Philadelphia based artist Matthew Cox embroiders iconic characters, images and symbols on x-rays, creating moments of satire, dark comedy, and reflection. His work blends the universally known with notions of the seemingly the unknown, forming postmodern mash-ups and hinting at the absurd reality of the human condition. His work takes a chance on being highly referential using playful antics such as titles like “playboy” and “heartthrob” for works that portray faces of silly cartoon characters or ex-presidents. Cox’s work pulls his viewer in by creating fun in forging connection. But beyond the contextual discord, his work also takes on the impression of pastiche via the physical materiality of the work. While the hand craftsmanship of the stitches provokes feelings of comfort, nostalgia, and quaintness, the x-rays provide the opposing sense of sterility, coldness, and discomfort. This sort of push and pull between the ages, various levels of technologies and traditions, as well as reformatting iconographic persons, personas and ideologies, does indeed perfectly outline and reflect what it means to comprehend ones surroundings in the twenty-first century. While living within the age of the internet, where anything and everything can be within our disposal in the moment of desire, time does not seem to distinctly go forward or backward. We have been given the option to chose in which decade we’d like to exist in; we choose our music, our dress, our ideologies, our fantasies, all through a network of access to the past (and perhaps for the real techies the future), no matter how deluded it may be. But it is not just our own obsession with the internet, it is the universal obsession; it is the knowledge that our peers will understand which decade we refer to, and in that universal nod, knowledge and understanding, we are enabled to live timelessly. Matthew Cox has created a clever series of inherently postmodern works, using absurdity to reflect on modern reality. (via artfucksme)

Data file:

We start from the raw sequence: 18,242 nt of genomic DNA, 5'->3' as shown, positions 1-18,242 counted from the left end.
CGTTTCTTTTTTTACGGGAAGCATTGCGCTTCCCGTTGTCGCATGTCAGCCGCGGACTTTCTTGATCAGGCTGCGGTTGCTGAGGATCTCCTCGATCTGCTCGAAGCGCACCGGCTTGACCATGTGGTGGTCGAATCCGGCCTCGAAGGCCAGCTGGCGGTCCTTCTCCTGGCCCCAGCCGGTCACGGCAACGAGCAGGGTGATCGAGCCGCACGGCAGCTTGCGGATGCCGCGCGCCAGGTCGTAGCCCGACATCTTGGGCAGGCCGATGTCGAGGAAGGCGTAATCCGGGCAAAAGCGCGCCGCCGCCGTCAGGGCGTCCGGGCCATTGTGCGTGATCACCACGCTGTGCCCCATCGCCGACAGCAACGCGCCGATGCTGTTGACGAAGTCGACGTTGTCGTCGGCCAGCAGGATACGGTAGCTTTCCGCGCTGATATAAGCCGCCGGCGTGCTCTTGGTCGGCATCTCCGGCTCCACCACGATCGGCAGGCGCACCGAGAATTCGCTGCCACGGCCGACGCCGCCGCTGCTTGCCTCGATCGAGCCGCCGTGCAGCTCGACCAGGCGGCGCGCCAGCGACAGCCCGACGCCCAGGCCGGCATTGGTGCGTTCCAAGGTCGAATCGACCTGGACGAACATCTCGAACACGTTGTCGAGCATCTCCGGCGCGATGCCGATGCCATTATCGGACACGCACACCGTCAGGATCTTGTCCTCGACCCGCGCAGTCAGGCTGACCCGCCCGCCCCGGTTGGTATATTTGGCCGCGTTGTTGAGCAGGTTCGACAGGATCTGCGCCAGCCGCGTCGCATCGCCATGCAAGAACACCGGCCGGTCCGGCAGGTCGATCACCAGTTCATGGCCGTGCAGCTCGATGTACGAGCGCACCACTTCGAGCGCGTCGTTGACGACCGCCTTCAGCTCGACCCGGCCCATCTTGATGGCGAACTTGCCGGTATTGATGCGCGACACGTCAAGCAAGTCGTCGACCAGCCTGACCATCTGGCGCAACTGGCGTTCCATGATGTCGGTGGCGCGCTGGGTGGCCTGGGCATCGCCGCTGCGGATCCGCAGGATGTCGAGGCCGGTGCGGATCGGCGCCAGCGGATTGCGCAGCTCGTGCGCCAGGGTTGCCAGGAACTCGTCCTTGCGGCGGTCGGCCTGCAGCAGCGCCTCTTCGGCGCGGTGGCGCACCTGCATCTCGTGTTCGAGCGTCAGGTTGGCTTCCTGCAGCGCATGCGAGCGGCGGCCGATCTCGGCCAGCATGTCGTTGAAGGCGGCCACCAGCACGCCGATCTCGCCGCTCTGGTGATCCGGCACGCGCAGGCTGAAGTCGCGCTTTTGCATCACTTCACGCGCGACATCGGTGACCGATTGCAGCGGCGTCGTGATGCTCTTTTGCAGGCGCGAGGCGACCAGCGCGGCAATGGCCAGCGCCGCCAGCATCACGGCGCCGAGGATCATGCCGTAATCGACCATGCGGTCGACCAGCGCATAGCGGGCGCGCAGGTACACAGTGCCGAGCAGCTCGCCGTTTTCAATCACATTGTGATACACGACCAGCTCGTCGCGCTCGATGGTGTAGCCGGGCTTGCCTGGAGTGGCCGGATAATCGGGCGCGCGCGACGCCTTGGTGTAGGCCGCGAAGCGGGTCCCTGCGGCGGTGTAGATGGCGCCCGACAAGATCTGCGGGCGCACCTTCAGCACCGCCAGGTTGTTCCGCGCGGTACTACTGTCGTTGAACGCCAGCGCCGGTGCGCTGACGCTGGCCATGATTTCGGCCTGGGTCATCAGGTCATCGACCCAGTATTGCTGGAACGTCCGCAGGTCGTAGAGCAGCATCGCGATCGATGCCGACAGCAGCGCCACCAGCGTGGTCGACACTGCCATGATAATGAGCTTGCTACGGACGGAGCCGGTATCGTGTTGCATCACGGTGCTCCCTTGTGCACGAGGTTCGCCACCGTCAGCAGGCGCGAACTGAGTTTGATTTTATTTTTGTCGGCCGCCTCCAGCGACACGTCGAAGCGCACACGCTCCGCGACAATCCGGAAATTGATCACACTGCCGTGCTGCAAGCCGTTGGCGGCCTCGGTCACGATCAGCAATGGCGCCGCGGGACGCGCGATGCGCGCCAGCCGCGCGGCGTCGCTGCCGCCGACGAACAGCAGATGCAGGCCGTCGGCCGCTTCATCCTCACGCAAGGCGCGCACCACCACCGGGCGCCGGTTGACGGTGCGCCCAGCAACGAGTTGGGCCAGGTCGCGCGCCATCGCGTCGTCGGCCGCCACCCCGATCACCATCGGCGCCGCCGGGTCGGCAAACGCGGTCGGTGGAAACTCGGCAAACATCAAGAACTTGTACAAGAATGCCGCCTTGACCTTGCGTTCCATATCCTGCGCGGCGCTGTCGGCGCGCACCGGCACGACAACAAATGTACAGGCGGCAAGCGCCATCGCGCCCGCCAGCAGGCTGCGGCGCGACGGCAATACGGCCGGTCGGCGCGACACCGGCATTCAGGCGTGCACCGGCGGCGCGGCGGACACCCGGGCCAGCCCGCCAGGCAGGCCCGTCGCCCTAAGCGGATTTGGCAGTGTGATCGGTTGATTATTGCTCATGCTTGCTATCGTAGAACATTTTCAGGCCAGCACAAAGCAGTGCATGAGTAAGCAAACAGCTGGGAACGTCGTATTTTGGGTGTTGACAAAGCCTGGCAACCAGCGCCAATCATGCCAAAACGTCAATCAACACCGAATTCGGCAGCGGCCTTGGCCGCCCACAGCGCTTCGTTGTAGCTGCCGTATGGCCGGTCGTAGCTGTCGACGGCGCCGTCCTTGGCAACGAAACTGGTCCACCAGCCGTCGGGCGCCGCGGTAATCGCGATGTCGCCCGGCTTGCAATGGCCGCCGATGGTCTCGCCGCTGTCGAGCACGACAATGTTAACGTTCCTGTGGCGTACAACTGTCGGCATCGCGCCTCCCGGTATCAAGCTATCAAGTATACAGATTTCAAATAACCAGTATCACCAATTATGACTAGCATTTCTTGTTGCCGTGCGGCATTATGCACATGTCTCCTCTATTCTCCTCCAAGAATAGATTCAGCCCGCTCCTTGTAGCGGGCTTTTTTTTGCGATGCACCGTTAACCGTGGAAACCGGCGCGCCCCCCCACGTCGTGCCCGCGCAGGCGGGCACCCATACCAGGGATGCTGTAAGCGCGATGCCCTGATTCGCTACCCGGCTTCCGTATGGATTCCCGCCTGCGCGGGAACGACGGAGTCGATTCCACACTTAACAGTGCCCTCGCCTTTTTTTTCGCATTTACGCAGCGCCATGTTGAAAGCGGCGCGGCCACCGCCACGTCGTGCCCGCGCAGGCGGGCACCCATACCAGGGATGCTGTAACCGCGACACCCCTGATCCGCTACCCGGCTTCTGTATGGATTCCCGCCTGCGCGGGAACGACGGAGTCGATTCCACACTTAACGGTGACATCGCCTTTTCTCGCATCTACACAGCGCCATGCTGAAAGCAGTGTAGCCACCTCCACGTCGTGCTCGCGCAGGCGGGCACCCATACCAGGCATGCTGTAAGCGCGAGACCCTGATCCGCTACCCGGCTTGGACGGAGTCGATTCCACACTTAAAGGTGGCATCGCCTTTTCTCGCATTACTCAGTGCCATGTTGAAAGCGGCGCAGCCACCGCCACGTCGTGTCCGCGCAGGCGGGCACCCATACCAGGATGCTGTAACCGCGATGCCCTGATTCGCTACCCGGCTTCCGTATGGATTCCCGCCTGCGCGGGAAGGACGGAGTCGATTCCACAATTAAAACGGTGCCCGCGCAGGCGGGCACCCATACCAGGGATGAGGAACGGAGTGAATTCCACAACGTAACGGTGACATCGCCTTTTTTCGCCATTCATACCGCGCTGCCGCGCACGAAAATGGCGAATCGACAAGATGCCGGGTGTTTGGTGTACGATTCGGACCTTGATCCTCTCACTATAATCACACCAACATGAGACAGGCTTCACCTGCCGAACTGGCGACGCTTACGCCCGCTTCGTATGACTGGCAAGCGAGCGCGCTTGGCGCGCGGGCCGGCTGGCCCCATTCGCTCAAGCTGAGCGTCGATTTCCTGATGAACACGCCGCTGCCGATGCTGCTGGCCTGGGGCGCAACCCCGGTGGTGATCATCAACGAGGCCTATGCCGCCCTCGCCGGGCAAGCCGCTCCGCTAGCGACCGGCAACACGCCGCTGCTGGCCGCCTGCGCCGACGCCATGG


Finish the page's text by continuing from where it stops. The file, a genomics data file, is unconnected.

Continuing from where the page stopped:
RIP David Bowie, who was a postmodern trailblazer for us all.